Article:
Four miles may not seem like much but the hike takes you up a pretty steep elevation ascent. We were huffing and puffing as we made our way up the steady two miles of switchbacks on the West Rim Trail. You'll be fully exposed to sun in this part of the hike but that means you're also fully exposed to the view of the inner canyon, which only gets better and better as you make your way upwards.
Finally you'll get a bit of a break from the heat with the cool breeze of Refrigerator Canyon. There's also a lot more vegetation along this part of the hike as well as less of an incline to give your sore legs a break. Once you pass through the canyon, you'll come across the infamous Walter's Wiggles. This series of twenty-one quick and steep zig-zaggy switchbacks literally feels like your wiggling up the canyon cliff. However, the strain is worth it as you finally make your way to Scouts Lookout. This flat and sandy area was the lunch break point for many hikers as we sat down to catch our breath and take in the views. It's a great reward for such a strenuous hike and a great place to spend some time before you move on to Angel's Landing, continue the 26 mile hike of the West Rim Trail, or continue back down to the Grotto.
Test your Wits at Angel's Landing
Angel's Landing is on of the most thrilling hikes in the entire National Park system and one of the most famous hikes in the world. It's roughly a mile in length to hike to the end and back but it's definitely treacherous. The hike takes you up a sheer rock cliff with drop-offs of 800-1200 ft on each side. The kicker is that parts of the trail are only a couple feet wide meaning if you slip, there's a chance you'll fly right off one of those drop-offs. There's a chain located in the middle of the trail for hikers to hold onto but obviously that only helps so much. We visited in the first week of March and two people had already died since January falling off the edge. Although many people attempt this hike, it's important not to take it lightly. I got a couple feet up the side of the cliff while holding onto the chain and realized I did not have the mental fortitude to keep going...plus my arms wouldn't stop shaking. As much as I wanted to cross Angel's Landing off my bucket list, the fact that I'm so clumsy just walking normally made me lose confidence in my ability to hike the 4 ft wide trail. Mike kept going, making it about halfway, before he turned around. Many people ended up turning around where he did, once they saw the trail thin and the drop-offs get even more steep.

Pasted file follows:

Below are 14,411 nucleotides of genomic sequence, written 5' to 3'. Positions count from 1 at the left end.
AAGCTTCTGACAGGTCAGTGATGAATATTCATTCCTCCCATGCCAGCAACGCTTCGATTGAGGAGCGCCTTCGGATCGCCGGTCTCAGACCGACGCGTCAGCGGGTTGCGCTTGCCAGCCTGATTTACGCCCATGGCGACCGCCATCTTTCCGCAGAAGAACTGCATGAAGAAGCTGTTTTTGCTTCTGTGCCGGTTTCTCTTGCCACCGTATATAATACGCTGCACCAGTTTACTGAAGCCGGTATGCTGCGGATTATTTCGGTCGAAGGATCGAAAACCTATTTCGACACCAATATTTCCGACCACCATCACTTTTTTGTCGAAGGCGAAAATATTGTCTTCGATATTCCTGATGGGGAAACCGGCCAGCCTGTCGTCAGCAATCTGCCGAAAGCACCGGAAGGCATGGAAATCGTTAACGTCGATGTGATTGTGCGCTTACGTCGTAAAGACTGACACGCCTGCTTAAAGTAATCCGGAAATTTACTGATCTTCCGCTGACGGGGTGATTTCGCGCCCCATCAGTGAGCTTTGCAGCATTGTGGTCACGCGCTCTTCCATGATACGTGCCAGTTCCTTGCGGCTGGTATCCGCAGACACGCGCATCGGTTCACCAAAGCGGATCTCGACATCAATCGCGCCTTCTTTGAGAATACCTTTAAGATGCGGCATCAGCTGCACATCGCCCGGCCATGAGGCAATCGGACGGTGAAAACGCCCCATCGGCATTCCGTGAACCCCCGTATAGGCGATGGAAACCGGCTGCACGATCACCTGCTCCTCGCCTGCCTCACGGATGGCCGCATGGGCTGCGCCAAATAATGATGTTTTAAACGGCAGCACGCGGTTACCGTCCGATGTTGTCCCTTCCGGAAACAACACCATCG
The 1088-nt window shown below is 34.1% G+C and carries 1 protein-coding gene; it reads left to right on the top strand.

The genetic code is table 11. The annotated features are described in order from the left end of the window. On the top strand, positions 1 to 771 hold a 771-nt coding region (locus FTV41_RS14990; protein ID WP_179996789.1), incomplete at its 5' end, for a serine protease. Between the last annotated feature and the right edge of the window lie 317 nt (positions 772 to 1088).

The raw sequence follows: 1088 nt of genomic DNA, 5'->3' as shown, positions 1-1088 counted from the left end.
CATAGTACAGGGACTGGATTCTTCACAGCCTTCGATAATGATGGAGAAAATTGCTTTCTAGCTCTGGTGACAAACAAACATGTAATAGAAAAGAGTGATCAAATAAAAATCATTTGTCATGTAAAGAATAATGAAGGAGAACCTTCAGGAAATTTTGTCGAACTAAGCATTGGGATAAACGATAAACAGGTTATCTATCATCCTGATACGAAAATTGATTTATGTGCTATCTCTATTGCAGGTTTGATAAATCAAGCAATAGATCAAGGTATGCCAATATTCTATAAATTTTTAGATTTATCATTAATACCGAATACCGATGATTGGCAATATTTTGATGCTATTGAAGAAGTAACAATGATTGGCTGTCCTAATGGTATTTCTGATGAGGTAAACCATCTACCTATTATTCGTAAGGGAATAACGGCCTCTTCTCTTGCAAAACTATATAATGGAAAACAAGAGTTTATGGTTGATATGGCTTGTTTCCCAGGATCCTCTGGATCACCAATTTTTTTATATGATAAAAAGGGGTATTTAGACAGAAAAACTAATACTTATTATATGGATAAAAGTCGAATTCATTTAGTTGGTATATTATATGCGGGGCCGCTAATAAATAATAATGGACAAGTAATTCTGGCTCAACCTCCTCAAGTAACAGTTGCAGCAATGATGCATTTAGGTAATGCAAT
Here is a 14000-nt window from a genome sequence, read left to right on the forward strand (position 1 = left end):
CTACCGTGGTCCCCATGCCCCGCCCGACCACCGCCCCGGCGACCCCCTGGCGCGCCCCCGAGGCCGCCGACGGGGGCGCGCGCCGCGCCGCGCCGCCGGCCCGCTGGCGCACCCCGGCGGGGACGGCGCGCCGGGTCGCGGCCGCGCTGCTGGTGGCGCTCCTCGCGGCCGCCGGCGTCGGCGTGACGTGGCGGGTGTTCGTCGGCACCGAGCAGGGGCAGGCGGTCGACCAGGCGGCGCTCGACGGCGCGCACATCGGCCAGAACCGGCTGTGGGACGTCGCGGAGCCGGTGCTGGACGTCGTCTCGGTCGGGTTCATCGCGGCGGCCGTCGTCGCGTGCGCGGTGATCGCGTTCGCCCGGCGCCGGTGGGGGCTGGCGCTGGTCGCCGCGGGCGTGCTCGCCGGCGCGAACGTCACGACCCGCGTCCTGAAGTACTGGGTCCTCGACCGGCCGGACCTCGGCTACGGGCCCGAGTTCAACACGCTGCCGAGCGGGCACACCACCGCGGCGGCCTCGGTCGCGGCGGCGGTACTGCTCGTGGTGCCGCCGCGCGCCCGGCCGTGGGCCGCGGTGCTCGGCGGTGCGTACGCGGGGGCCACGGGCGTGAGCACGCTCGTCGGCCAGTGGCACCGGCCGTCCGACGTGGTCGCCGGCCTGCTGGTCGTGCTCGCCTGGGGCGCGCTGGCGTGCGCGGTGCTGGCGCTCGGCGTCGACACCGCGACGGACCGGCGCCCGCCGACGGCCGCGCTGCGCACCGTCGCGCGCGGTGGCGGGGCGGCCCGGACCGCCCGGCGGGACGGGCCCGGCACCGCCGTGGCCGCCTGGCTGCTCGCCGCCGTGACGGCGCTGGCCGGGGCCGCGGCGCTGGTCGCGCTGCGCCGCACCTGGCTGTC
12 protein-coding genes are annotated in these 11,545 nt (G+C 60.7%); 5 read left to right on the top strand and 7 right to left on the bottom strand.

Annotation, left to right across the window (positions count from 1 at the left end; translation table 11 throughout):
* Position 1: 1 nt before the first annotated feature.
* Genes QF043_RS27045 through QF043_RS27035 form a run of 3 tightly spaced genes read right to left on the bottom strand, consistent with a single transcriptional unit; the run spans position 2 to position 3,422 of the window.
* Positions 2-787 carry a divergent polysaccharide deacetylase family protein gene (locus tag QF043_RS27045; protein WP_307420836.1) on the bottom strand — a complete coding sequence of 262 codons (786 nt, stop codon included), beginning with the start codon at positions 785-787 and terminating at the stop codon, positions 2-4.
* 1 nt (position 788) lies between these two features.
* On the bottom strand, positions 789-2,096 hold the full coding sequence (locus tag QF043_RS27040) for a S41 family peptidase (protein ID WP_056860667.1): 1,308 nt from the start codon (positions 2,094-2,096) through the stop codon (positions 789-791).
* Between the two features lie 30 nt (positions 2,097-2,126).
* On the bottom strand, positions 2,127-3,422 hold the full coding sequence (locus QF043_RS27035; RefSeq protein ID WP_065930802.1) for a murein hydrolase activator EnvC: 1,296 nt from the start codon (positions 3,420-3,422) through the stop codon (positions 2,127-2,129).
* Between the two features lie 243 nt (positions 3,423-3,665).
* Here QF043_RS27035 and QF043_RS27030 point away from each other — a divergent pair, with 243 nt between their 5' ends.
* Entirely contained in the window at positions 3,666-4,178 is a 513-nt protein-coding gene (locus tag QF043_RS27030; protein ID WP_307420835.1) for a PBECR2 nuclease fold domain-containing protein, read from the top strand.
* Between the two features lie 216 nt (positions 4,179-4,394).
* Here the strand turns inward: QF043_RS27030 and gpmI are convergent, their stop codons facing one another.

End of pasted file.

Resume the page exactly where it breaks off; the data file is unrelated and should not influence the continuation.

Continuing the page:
Things to know for Angel's Landing:
-Go early in the morning when there's less people. We hoped that since it was still early in the season, we wouldn't have to deal with crowds. We were wrong. Having multiple people attempt the trail at once with no crowd control is probably what made me the most uneasy about the hike. I might be able to focus on my own steps but I couldn't control someone else falling and taking me down with them.
-Wear sturdy hiking boots. Many tourists were attempting the hike with just gym shoes or shoes without traction. There's sand naturally occurring on this hike meaning it's slippery. Traction and quality ankle-high hiking boots are a necessity.
-Take your time and don't feel rushed to finish. Safety first!
Other Hikes worth exploring
Lower Emerald Pools: After tackling the steep ascent to Angel's Landing, reward yourself with an easy, paved trek to the Lower Emerald Pools, a 1.3 mile hike through lush greenery, waterfalls and beautiful pools of water. This hike can also be extended to see both the Middle Emerald Pools and the Upper Emerald Pools, with trails that get a bit more strenuous as you continue. Each set of pools offers a little oasis for a relaxing afternoon hike.
Watchman Trail: The Watchman is a classic Zion hike and a moderate 2 mile trek. It takes you up the canyon and rewards you with views of the park and town of Springdale to the south. It is fully exposed to sun so beware when hiking during midday in the summer months.
Overall, Zion made it to the top of my list of favorite National Parks alongside Olympic National Park In Washington. The views are unparalleled and the range of hikes make it a perfect visit for people of all ages and abilities. Utah doesn't get much love as a state but the outdoor activities are endless. Add it to your list of travel destinations!